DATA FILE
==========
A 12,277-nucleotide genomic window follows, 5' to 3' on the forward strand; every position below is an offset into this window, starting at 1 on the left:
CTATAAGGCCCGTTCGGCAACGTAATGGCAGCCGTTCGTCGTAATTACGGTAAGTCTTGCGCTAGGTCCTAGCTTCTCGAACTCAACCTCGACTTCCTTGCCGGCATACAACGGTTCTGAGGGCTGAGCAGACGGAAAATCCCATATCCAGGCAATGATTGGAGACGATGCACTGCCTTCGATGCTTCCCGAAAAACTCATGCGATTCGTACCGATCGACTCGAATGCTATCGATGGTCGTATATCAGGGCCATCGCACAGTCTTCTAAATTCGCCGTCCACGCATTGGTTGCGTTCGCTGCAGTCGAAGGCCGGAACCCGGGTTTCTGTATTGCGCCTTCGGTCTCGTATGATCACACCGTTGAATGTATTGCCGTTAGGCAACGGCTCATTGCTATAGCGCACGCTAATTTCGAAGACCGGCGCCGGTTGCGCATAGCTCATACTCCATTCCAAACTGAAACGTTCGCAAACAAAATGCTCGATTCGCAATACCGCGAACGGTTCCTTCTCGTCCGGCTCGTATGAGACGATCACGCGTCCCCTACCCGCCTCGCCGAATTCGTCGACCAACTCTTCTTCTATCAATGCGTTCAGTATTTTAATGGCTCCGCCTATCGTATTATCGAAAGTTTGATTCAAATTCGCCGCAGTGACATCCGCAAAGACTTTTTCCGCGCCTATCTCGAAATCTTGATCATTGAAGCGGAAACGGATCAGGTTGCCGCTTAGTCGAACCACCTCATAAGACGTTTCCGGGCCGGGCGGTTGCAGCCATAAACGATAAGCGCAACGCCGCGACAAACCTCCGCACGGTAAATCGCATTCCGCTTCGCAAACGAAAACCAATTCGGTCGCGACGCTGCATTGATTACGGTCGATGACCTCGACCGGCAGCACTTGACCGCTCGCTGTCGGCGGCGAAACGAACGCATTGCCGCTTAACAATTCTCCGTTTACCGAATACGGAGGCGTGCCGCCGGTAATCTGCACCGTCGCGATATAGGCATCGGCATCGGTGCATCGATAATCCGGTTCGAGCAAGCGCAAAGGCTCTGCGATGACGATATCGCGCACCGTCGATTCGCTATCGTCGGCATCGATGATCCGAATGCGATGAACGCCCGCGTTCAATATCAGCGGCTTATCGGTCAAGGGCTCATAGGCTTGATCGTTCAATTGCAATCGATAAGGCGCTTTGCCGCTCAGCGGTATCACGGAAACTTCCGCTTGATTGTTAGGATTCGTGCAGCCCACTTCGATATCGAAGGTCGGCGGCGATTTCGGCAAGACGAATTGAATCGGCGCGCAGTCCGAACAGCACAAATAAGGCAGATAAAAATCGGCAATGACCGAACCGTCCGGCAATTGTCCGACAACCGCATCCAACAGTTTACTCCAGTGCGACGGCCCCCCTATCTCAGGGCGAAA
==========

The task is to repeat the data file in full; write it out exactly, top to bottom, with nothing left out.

A 12,277-nucleotide genomic window follows, 5' to 3' on the forward strand; every position below is an offset into this window, starting at 1 on the left:
CTATAAGGCCCGTTCGGCAACGTAATGGCAGCCGTTCGTCGTAATTACGGTAAGTCTTGCGCTAGGTCCTAGCTTCTCGAACTCAACCTCGACTTCCTTGCCGGCATACAACGGTTCTGAGGGCTGAGCAGACGGAAAATCCCATATCCAGGCAATGATTGGAGACGATGCACTGCCTTCGATGCTTCCCGAAAAACTCATGCGATTCGTACCGATCGACTCGAATGCTATCGATGGTCGTATATCAGGGCCATCGCACAGTCTTCTAAATTCGCCGTCCACGCATTGGTTGCGTTCGCTGCAGTCGAAGGCCGGAACCCGGGTTTCTGTATTGCGCCTTCGGTCTCGTATGATCACACCGTTGAATGTATTGCCGTTAGGCAACGGCTCATTGCTATAGCGCACGCTAATTTCGAAGACCGGCGCCGGTTGCGCATAGCTCATACTCCATTCCAAACTGAAACGTTCGCAAACAAAATGCTCGATTCGCAATACCGCGAACGGTTCCTTCTCGTCCGGCTCGTATGAGACGATCACGCGTCCCCTACCCGCCTCGCCGAATTCGTCGACCAACTCTTCTTCTATCAATGCGTTCAGTATTTTAATGGCTCCGCCTATCGTATTATCGAAAGTTTGATTCAAATTCGCCGCAGTGACATCCGCAAAGACTTTTTCCGCGCCTATCTCGAAATCTTGATCATTGAAGCGGAAACGGATCAGGTTGCCGCTTAGTCGAACCACCTCATAAGACGTTTCCGGGCCGGGCGGTTGCAGCCATAAACGATAAGCGCAACGCCGCGACAAACCTCCGCACGGTAAATCGCATTCCGCTTCGCAAACGAAAACCAATTCGGTCGCGACGCTGCATTGATTACGGTCGATGACCTCGACCGGCAGCACTTGACCGCTCGCTGTCGGCGGCGAAACGAACGCATTGCCGCTTAACAATTCTCCGTTTACCGAATACGGAGGCGTGCCGCCGGTAATCTGCACCGTCGCGATATAGGCATCGGCATCGGTGCATCGATAATCCGGTTCGAGCAAGCGCAAAGGCTCTGCGATGACGATATCGCGCACCGTCGATTCGCTATCGTCGGCATCGATGATCCGAATGCGATGAACGCCCGCGTTCAATATCAGCGGCTTATCGGTCAAGGGCTCATAGGCTTGATCGTTCAATTGCAATCGATAAGGCGCTTTGCCGCTCAGCGGTATCACGGAAACTTCCGCTTGATTGTTAGGATTCGTGCAGCCCACTTCGATATCGAAGGTCGGCGGCGATTTCGGCAAGACGAATTGAATCGGCGCGCAGTCCGAACAGCACAAATAAGGCAGATAAAAATCGGCAATGACCGAACCGTCCGGCAATTGTCCGACAACCGCATCCAACAGTTTACTCCAGTGCGACGGCCCCCCTATCTCAGGGCGAAA